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Dr. Bethanie Hansen: This podcast is for educators, academics and parents who know that online teaching can be challenging, but it can also be rewarding, engaging, and fun. Welcome to the Online Teaching Lounge. I’m your host, Dr. Bethanie Hansen, and I’ll be your guide for online teaching tips, topics and strategies. Walk with me into the Online Teaching Lounge.
Teaching online effectively takes time and energy. And to manage this well, educators must learn how to say “no.” This kind of focus helps with decision-making, time management, committing to extra projects, and everything else. And it can help you set boundaries between your work and personal life—something that can be particularly challenging when you work from home.
In this episode, we will discuss the “Power of a Positive ‘No,’” by William Ury, to help online educators thrive. Learn how to simplify online teaching, get better results, and feel a greater sense of satisfaction from your work.
We’re starting with a look at time. It takes a lot of time to teach online. This could be because all of those things we would say in real time we end up writing or reading, so it slows down the process somewhat. One way to solve this problem might be to try efficiency tools, strategies, and time management ideas.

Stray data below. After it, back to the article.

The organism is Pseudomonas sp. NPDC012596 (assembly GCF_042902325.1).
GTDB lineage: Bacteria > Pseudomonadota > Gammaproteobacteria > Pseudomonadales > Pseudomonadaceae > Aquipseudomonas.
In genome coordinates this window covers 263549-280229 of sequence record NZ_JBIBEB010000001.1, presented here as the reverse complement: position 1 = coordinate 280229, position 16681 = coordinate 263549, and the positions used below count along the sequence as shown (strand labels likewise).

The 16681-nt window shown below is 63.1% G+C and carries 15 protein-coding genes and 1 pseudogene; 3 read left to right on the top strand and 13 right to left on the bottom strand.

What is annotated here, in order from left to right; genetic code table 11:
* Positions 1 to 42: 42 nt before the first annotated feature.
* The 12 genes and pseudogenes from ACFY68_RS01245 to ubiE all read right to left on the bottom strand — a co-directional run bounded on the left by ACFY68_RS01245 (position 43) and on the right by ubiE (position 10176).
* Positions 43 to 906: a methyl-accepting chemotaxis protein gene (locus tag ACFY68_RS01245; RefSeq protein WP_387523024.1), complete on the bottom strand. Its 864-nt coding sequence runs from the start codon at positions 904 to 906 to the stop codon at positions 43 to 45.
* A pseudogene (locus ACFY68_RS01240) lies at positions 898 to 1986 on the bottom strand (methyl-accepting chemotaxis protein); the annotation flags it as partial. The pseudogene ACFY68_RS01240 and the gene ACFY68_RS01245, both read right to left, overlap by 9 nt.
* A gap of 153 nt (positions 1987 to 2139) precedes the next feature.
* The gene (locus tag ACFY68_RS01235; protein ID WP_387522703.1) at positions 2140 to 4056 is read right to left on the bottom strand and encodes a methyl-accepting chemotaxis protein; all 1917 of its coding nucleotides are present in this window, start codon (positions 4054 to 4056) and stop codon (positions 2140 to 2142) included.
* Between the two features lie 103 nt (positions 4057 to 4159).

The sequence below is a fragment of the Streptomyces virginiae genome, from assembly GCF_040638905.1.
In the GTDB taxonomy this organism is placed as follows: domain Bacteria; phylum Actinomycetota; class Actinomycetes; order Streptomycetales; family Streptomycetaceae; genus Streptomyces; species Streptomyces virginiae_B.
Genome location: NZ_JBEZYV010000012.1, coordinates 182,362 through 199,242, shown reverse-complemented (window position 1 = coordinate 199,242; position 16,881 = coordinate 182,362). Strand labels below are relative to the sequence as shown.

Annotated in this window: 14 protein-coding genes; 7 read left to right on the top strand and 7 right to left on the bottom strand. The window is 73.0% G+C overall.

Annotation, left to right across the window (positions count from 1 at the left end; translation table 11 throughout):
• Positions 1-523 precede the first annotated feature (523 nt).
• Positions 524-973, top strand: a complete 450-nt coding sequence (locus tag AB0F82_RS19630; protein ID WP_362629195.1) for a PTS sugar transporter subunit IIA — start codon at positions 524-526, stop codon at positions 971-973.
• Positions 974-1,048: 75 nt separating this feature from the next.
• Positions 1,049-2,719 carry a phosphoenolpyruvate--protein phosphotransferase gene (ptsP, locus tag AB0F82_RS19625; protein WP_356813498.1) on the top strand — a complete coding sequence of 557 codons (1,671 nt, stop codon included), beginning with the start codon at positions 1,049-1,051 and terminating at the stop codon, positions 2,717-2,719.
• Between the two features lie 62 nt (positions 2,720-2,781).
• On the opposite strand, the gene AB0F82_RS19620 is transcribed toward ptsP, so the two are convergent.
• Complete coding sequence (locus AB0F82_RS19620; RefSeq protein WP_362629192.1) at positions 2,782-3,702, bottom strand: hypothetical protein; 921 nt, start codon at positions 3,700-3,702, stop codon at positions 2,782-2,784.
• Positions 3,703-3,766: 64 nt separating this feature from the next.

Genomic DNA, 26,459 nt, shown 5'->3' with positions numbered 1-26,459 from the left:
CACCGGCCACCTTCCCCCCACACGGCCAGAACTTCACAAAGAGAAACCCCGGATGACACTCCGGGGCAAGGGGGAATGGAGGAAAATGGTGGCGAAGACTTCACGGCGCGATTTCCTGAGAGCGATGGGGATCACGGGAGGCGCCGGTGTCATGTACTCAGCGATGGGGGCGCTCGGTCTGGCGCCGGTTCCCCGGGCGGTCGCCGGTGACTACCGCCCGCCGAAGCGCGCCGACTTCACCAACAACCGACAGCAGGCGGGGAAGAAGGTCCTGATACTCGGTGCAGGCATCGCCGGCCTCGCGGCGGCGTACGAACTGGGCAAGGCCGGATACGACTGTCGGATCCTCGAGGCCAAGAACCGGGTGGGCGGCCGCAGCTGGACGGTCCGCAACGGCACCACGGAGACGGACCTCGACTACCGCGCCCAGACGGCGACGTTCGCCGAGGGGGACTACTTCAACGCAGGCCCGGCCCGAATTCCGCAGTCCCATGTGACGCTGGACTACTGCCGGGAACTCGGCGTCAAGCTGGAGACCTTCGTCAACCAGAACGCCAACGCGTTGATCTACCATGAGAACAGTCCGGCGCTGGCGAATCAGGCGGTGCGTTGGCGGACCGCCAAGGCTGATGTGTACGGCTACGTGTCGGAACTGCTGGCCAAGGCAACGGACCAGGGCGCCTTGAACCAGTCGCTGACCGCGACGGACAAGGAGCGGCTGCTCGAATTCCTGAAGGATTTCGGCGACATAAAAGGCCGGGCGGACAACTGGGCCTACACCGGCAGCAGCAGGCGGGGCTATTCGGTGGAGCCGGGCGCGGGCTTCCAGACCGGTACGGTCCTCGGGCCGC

Time Management First Requires Prioritization
Here in the Online Teaching Lounge, we’ve looked at time management for online educators, and some of these strategies include using timers, task batching, time blocking, using time management schedules and calendars, checklists, and other tools.
We’ve also looked at some specific strategies to create efficiency like using autotext apps, the GradeAssist add-in toolbar for Microsoft word, dictating with Naturally Speaking or a smartphone, and grading in Turnitin, where originality checking happens.
And, while all of these are great tools and supports for efficiency, if we keep adding more to our plate, we can never catch up. Ultimately, these kinds of tools will only help us when we already have boundaries on our work and have focused our efforts in a specific direction.
Using the strategy of a positive “no” will help us with time management in our online teaching, because it gives us permission to stop taking on so many extra things in work and personal life to which we can’t figure out how to say “no.” This strategy frees us from the weight of responsibilities that really are not ours.
As we look at our time, the first step in saying no will be to set priorities. What is really most important in our work? And what is most important in our personal lives?
If we can point to a small number of key priorities, we know which areas we must focus on first. And priorities will be different for all of us. These can come from our personal values, which are those areas we find most important in life. An example would be family time. If one of our values is family time, and we know that needs to be part of our life somewhere, we need to protect that.
Priorities Help Us Make Decisions More Effectively
Once we have identified our top priorities, we also have to check these against the priorities of our employment situation. If we’re working for a school or university that prioritizes a few key areas, we need to find ways to bring that into our work.